Pharmaceutical Research & Development (Track)


Tse Wen Chang

Genomics Research Center, Academia Sinica, Taiwan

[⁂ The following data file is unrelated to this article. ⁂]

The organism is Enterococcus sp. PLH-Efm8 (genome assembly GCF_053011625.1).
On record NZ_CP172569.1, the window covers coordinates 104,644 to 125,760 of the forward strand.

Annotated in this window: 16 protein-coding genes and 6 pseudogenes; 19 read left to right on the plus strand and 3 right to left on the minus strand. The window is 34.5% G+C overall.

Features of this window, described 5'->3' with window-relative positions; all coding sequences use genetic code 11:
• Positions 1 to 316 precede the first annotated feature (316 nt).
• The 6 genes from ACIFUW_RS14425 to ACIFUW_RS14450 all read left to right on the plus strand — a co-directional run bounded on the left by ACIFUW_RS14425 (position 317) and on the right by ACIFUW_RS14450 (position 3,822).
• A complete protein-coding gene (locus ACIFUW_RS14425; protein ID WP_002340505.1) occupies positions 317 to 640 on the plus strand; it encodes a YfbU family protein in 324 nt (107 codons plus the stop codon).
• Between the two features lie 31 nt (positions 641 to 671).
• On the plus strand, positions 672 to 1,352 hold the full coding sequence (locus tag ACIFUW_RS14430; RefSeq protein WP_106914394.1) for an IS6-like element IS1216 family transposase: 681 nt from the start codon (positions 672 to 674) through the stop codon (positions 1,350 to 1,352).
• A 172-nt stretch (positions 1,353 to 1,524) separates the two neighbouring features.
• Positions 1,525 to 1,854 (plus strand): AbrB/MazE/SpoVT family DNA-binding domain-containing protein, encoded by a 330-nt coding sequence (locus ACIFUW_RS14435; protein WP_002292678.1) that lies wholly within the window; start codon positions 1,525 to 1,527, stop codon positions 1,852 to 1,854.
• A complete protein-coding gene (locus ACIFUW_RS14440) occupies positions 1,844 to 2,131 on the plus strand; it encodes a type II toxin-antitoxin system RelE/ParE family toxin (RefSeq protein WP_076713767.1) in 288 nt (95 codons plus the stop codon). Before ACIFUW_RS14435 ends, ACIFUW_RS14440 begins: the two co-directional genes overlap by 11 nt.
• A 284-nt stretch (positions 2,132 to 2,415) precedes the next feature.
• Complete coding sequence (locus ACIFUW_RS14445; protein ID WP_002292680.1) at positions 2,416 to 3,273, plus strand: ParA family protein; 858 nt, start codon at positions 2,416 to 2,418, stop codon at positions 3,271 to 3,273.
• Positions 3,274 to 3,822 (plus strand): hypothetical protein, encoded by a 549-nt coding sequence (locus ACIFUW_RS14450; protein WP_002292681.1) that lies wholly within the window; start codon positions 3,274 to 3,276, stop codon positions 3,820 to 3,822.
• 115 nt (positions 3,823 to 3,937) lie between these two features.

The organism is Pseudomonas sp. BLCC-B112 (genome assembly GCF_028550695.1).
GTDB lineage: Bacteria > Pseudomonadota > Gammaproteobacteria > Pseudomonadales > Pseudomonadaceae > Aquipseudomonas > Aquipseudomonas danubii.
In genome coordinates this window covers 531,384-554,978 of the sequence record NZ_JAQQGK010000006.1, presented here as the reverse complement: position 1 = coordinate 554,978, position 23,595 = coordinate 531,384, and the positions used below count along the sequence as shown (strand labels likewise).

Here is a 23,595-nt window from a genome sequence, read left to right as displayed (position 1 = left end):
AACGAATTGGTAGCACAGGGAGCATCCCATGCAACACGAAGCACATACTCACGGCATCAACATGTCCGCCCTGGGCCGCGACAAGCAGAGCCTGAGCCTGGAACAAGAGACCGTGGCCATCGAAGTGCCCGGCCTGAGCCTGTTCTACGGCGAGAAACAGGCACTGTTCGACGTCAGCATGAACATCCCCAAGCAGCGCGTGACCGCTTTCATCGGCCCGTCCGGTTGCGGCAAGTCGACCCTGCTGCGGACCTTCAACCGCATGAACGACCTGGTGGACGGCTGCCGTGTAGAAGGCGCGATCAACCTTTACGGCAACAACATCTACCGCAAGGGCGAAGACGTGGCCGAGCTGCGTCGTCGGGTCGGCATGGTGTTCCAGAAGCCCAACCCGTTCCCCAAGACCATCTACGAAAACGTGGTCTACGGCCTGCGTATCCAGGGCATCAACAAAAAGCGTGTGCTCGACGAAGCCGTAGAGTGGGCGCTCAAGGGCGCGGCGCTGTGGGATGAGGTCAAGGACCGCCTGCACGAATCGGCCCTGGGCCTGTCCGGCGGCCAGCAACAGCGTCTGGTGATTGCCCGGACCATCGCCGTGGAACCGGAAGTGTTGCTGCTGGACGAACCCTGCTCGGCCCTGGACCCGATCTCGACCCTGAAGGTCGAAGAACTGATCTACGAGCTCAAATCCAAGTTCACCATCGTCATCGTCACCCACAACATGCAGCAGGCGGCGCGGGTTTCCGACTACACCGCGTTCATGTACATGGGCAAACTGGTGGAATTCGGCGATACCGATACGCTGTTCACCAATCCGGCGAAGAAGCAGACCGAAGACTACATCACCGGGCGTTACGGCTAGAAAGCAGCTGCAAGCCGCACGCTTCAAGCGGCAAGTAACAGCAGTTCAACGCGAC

Two types of antibodies are being developed to target soluble IgE in the blood and membrane-bound IgE (mIgE) on IgE-expressing B lymphoblast and memory B cells, for treating allergy and asthma. An ordinary anti-IgE antibody, if were injected into a person, would most likely cause massive activation of mast cells and basophils and probably anaphylactic shocks. Both types of the antibodies being developed to target the IgE pathway can avoid this deadly effect of an ordinary anti-IgE antibody. The therapeutic anti-IgE antibody, omalizumab (trade name Xolair), binds to an epitope on the CH3 domain of IgE near the binding site for the high-affinity IgE.Fc receptor. More than 100 corporate-sponsored clinical trials on Xolair have been or are being carried out and have shown it to be effective and safe for treating various allergic diseases and IgE-mediated diseases. Xolair has been approved in many countries for treating severe, persistent allergic asthma, uncontrollable with high doses of corticosteroids. The second type of antibodies targets the CemX domain, a discrete segment of 52 a.a. residues, located between the CH4 domain and the C-terminal membrane-anchor peptide of mIgE. The results of a Phase IIa trial have shown that an anti-CemX antibody can block the new synthesis of IgE and hence mitigate the effects of antigen stimulation. This presentation will provide updates on the development of these two types of antibodies, which target the IgE pathway.